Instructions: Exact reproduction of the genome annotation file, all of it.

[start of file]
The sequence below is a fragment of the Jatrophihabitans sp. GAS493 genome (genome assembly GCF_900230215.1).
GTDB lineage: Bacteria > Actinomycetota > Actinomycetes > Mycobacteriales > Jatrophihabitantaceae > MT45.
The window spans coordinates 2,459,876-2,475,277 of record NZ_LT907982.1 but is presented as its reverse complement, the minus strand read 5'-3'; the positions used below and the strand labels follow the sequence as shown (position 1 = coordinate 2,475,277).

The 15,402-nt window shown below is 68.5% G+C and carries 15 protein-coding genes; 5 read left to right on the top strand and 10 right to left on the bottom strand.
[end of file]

The sequence below is a fragment of the Jatrophihabitans sp. GAS493 genome (genome assembly GCF_900230215.1).
GTDB lineage: Bacteria > Actinomycetota > Actinomycetes > Mycobacteriales > Jatrophihabitantaceae > MT45.
The window spans coordinates 2,459,876-2,475,277 of record NZ_LT907982.1 but is presented as its reverse complement, the minus strand read 5'-3'; the positions used below and the strand labels follow the sequence as shown (position 1 = coordinate 2,475,277).

The 15,402-nt window shown below is 68.5% G+C and carries 15 protein-coding genes; 5 read left to right on the top strand and 10 right to left on the bottom strand.